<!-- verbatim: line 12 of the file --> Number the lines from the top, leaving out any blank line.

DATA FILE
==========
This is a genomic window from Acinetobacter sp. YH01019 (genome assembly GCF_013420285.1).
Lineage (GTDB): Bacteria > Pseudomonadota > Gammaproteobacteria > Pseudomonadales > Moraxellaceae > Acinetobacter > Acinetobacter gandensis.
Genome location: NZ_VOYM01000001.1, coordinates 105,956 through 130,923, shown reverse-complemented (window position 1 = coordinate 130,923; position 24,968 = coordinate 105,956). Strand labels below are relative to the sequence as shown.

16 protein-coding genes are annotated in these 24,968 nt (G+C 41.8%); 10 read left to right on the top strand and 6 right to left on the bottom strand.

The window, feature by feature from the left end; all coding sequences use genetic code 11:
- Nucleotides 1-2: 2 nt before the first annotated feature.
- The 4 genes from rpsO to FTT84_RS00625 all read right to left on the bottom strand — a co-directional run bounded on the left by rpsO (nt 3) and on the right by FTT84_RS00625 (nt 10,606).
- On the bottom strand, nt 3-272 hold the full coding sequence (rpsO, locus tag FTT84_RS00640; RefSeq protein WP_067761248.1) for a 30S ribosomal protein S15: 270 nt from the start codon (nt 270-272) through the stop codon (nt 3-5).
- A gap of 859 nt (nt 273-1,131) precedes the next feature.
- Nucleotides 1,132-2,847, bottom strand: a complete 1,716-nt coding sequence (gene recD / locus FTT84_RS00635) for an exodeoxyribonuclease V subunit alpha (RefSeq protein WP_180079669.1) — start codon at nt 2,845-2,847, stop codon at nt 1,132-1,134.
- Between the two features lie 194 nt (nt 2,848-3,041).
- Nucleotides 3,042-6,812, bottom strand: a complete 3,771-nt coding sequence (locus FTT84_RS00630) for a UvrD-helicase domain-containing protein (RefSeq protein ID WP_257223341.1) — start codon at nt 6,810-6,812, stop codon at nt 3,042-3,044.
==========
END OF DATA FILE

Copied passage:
- Nucleotides 3,042-6,812, bottom strand: a complete 3,771-nt coding sequence (locus FTT84_RS00630) for a UvrD-helicase domain-containing protein (RefSeq protein ID WP_257223341.1) — start codon at nt 6,810-6,812, stop codon at nt 3,042-3,044.